S&P 500 has worst two-day rout since October 2020


Omicron and Fed taper concerns send investors to the relative safety of Treasuries
Newsfeed02 Dec 2021
    Photo credit: AFP Photo


    US

    Stocks suffered their worst back-to-back rout since October 2020 as Jerome Powell reiterated his pivot to inflation vigilance and the omicron variant continued to spread, with the US confirming its first case.

    In a very volatile session, the S&P 500 Index erased gains after climbing almost 2% earlier Wednesday (1 December). It was the biggest reversal since April 2020 amid strong trading volume. The Russell 2000 Index of small caps sank about 2.5%. Airlines, cruise operators, and hotels also slumped. Investors flocked to the relative safety of Treasuries, with the yield on the 30Y note near 1.75%.

    South Africa said Covid cases almost doubled from Tuesday, with the new strain popping up in the UK, Switzerland, and Brazil. The World Health Organization’s chief scientist noted that vaccines will likely protect against severe cases of the variant. Traders also assessed comments from Federal Reserve Chair Jerome Powell, who reinforced his message that the central bank would keep inflation in check and that officials should consider speeding up how quickly they withdraw support.

    The economy grew at a modest to moderate pace through mid-November while price hikes were widespread amid supply chain disruptions and labour shortages, the Fed said in its Beige Book. Confidence among chief executive officers of large US companies jumped to an all-time high, a measure of manufacturing rose in November, and data suggested employers continued to chip away at filling a near-record number of open positions. – Bloomberg News.

    The S&P 500 fell 1.18% to 4,513.04, the Dow Jones Industrial Average erased 1.34% to 34,022.04, and the Nasdaq Composite Index tumbled 1.83% to 15,254.05.

     

    EUROPE

    Hermes International (RMS PA) is set to join one of Europe’s main equity benchmarks, an inclusion that will further bolster the French luxury company’s visibility among investors.

    Hermes, the maker of Kelly and Birkin handbags will replace Universal Music Group NV (UMG NA) in the Euro Stoxx 50, index operator Qontigo said in a statement late on Wednesday (1 December). The change will be effective as of 20 December.

    The inclusion is further evidence of the big brand status of Hermes, which was not even a member of France’s benchmark CAC 40 Index until June 2018. Like peer LVMH (MC PA), which owns Louis Vuitton and Dior, the company has been benefiting from a boom in luxury demand that accentuated during the coronavirus pandemic.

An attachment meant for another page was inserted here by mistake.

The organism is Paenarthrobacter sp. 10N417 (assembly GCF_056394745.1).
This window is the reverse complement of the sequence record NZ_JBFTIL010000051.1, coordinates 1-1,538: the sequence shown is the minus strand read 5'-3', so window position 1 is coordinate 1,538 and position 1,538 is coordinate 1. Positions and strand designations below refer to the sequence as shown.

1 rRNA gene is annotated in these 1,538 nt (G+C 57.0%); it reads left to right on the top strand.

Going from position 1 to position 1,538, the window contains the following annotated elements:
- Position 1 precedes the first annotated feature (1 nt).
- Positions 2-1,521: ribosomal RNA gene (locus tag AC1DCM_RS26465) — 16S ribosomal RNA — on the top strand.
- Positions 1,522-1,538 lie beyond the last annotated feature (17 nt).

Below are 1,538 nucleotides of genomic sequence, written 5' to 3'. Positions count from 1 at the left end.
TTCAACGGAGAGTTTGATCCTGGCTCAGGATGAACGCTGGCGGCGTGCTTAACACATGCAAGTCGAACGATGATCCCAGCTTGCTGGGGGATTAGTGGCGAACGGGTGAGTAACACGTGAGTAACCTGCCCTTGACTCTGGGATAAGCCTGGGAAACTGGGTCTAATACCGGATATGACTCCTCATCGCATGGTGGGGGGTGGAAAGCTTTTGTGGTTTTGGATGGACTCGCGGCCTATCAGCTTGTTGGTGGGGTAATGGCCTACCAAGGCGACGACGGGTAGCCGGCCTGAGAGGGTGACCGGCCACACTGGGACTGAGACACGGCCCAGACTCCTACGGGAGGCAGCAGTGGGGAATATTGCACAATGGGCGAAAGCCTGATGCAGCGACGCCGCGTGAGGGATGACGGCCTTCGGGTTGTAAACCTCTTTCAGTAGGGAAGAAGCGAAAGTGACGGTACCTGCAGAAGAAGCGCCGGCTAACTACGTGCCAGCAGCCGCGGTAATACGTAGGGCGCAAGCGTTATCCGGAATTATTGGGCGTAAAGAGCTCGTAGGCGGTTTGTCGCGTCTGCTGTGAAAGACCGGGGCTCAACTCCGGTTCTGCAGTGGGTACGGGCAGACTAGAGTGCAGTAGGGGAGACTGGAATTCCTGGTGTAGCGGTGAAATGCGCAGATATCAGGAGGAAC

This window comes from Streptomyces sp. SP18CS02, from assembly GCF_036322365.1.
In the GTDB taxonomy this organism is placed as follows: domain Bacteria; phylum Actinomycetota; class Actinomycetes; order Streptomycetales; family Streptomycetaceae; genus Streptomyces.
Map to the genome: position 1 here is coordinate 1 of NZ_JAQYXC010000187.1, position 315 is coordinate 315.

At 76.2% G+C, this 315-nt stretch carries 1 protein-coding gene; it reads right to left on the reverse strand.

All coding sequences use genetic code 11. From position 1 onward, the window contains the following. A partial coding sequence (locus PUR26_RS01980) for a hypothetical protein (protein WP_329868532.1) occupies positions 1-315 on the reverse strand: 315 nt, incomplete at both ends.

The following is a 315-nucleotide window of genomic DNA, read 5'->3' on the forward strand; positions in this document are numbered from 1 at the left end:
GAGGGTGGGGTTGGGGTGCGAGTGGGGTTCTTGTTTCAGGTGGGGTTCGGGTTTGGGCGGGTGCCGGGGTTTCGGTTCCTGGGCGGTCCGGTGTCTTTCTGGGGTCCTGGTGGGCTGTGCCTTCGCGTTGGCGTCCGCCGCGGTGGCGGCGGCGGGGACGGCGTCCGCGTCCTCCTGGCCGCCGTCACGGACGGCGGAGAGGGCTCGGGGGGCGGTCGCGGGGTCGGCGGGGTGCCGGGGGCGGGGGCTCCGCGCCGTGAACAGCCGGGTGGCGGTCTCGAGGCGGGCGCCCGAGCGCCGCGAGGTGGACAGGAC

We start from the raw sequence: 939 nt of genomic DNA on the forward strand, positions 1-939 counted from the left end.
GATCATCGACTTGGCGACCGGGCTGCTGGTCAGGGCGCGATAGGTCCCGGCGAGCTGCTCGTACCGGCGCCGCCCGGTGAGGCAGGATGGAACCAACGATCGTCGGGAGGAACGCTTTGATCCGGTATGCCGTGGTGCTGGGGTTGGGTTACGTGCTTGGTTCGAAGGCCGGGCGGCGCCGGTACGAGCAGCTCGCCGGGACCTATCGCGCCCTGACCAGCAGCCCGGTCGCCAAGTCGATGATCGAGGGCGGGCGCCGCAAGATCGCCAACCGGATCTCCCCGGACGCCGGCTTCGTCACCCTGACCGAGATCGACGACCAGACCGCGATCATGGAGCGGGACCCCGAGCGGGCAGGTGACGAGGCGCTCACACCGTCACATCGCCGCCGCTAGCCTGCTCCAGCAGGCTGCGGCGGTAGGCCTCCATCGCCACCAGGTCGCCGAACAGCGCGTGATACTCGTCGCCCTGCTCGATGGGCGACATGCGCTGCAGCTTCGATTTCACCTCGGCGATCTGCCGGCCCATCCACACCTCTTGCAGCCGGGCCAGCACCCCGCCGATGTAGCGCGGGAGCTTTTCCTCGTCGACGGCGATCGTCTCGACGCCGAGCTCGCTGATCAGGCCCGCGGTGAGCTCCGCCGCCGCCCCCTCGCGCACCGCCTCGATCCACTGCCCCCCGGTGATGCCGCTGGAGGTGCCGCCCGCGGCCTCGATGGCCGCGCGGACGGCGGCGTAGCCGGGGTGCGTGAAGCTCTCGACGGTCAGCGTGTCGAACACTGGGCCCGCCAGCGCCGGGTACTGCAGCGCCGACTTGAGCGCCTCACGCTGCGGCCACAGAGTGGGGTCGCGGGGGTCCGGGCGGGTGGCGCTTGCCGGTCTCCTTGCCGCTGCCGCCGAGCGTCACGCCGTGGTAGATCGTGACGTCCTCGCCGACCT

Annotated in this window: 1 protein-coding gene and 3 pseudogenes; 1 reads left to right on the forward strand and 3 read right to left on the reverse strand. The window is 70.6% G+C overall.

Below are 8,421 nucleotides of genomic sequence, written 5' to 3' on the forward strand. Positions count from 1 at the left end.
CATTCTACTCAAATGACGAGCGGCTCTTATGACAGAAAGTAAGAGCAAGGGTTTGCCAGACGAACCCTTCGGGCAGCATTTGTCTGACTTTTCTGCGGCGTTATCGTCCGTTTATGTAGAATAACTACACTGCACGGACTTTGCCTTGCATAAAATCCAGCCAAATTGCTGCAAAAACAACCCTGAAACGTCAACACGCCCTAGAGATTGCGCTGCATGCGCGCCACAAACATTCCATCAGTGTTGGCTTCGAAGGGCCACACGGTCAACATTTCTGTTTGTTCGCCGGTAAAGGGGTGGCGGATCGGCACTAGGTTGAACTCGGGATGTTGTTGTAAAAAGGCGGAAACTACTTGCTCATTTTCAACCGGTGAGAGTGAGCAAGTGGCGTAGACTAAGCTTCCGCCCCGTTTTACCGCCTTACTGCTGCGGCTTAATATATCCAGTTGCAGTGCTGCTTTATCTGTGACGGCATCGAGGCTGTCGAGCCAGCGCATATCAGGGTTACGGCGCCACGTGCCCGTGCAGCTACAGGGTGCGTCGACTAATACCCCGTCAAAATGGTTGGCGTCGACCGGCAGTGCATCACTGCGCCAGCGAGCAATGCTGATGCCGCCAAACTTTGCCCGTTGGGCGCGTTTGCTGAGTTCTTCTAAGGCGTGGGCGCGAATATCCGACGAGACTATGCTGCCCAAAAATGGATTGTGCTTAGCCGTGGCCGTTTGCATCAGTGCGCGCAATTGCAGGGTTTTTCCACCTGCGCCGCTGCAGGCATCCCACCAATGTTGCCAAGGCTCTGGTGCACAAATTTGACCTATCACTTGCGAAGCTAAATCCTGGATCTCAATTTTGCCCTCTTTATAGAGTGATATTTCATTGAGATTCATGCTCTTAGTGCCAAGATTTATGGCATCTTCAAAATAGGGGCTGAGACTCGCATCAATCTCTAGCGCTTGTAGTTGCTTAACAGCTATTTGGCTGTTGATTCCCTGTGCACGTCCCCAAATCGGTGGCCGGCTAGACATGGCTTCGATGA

Hermes shares have rallied 90% so far this year as of Wednesday’s close, giving the company a market value of EUR176b (USD199b).

    Inclusion in widely followed indices is becoming more important for companies in a world increasingly dominated by passive investment funds. An estimated 27 exchange-traded funds with EUR35b (USD39.6b) in assets follow the Euro Stoxx 50 benchmark, according to data compiled by Bloomberg Intelligence. – Bloomberg News.

    The Stoxx Europe 600 Index climbed 1.71% to 470.86 on Wednesday.

     

    JAPAN

    Japan’s largest airline operators halted new inbound bookings for this month, following a government request in its strictest border controls seen since the pandemic began.

    The government has made the request to overseas-based airlines as well as Japanese ones, according to a transport ministry official who asked not to be named citing policy. The ban does not apply to existing bookings or flights transiting through, and there is no restriction on leaving the country, the official said. The government may shorten or extend the suspension depending on how the omicron situation develops.

    Chief Cabinet Secretary Hirokazu Matsuno said earlier Wednesday (1 December) Japan will ban foreign residents who have visited South Africa or nine other nations from re-entry starting Thursday, after a man who returned to the country from Namibia over the weekend was confirmed to have been infected with the omicron variant.

    While daily coronavirus cases have remained low in Japan, concerns about another wave of infections grew further as the country recorded its second case of the new variant on Wednesday. – Bloomberg News.

    The Nikkei 225 Index dipped 0.61% at the open to 27,766.00 on Thursday after gaining 0.41% to 27,935.62 on Wednesday.

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